On March 31, 2022 a group of New Hampshire voters filed a lawsuit against New Hampshire's Secretary of State challenging the state's current congressional plan as violating both the New Hampshire and U.S. Constitutions. The plaintiffs allege the state's current plan, which was enacted following the 2010 Census, has become unconstitutionally malapportioned due to population shifts in violation of the one person, one vote requirement under Article I, Section 2 of the U.S. Constitution and the New Hampshire Constitution's Free and Equal Elections Clause (pt. I, art. II) and Equal Protection provisions (pt. I, arts. 1, 10, 12). They are seeking a judicial declaration that the 2010-cycle congressional plan is unconstitutional, a preliminary and permanent injunction barring the plan from being used in future elections, and for the court to establish a schedule enabling the court to adopt a new plan if the state's political branches fail to do so.

On April 11, 2022 the New Hampshire Supreme Court issued an order assuming jurisdiction over the case, citing the parties' and public's need for a speedy determination of the issues in this case. On May 12, the Court issued an opinion striking down the 2010-cycle congressional plan as unconstitutionally malapportioned and finding that the demonstrated legislative impasse warranted the Court's involvement to ensure a properly apportioned congressional plan will be in place by June 1, 2022, to ensure the candidate filing period can proceed as scheduled. The Court explained it would take a "least changes" approach in devising its congressional plan and would not take into account political considerations, noting the limited nature of the court's role given that reapportionment is primary a legislative function. The Court also explicitly stated that its involvement did not preclude the General Court from enacting a congressional plan on its own by May 26, 2022, the final day for legislative action in this year's session, or by the end of a special legislative session if one is so called. The Court appointed Nathaniel Persily to serve as its special master and established a May 27 deadline for the special master's report and recommended congressional redistricting plan. The special master released his report and recommended congressional plan on May 27, and the Court scheduled oral arguments on the plan for May 31. On May 31, the New Hampshire Supreme Court issued an order adopting the special master's proposed congressional plan as final.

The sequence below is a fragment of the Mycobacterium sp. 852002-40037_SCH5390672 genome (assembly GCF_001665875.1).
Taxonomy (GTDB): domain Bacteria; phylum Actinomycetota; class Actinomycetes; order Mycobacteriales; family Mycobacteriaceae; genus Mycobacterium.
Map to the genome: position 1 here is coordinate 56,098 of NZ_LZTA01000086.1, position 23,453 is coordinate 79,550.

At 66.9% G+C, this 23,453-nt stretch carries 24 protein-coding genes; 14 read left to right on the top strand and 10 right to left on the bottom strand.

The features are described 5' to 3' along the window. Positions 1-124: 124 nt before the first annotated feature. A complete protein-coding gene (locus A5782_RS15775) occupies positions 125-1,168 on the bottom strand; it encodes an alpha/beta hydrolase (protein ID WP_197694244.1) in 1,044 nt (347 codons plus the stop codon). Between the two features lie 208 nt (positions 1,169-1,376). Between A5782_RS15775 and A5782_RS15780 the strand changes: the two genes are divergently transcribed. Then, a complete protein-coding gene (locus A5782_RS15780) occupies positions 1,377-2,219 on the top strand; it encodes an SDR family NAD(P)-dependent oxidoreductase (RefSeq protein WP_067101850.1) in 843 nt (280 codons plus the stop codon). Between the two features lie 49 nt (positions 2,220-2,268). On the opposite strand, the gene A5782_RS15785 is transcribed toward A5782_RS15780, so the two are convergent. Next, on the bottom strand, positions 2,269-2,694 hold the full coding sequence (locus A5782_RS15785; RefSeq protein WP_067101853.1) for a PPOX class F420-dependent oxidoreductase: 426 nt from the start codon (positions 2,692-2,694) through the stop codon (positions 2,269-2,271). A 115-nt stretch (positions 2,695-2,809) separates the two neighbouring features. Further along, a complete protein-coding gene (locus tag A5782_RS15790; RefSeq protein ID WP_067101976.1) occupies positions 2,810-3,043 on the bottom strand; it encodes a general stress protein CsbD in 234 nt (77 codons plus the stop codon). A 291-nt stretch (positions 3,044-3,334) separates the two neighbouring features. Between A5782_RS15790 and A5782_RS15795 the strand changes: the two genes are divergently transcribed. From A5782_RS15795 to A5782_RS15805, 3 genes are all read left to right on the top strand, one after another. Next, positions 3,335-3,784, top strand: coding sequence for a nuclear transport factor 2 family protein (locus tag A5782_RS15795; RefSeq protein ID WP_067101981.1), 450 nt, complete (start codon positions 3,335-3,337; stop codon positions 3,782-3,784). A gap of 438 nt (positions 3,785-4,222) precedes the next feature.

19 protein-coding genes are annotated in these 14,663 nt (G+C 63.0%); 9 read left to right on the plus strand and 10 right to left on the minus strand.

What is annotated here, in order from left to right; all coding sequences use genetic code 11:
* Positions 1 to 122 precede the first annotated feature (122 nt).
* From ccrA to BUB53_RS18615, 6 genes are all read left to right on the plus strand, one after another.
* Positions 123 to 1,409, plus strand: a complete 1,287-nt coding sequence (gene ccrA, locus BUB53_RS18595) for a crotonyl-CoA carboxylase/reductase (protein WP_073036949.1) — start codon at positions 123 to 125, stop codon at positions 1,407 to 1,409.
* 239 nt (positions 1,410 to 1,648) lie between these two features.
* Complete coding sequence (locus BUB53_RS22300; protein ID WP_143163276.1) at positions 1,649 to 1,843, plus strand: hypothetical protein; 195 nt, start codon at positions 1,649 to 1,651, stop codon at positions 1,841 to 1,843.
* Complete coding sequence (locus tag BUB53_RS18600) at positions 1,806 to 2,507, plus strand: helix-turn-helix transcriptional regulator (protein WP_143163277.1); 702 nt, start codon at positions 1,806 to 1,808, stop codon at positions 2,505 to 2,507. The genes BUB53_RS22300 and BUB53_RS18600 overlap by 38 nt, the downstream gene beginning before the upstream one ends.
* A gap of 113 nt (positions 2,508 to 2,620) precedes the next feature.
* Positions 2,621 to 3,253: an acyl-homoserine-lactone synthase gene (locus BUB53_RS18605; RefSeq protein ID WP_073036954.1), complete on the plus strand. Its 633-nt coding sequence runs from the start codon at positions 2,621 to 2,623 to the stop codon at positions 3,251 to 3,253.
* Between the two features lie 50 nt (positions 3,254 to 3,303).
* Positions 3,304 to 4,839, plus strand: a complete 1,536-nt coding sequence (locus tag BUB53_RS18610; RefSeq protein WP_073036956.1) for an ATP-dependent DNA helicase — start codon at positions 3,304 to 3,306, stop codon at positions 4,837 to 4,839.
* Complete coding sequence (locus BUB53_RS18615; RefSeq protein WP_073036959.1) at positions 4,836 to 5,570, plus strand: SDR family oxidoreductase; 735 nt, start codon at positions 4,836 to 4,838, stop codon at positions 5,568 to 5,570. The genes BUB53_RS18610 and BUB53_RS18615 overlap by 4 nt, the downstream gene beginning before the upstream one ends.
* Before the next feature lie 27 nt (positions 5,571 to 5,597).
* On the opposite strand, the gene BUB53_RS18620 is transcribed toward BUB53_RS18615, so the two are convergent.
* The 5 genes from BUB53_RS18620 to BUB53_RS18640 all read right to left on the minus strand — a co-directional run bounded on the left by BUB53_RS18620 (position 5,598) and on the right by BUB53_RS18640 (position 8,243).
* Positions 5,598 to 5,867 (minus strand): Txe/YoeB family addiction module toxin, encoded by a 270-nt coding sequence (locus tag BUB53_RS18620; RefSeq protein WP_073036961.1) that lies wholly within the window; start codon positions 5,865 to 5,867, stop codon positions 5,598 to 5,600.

New Hampshire Superior Court, Hillsborough, Southern District - No. 226-2022-CV-00126

New Hampshire Supreme Court - No. 2022-0184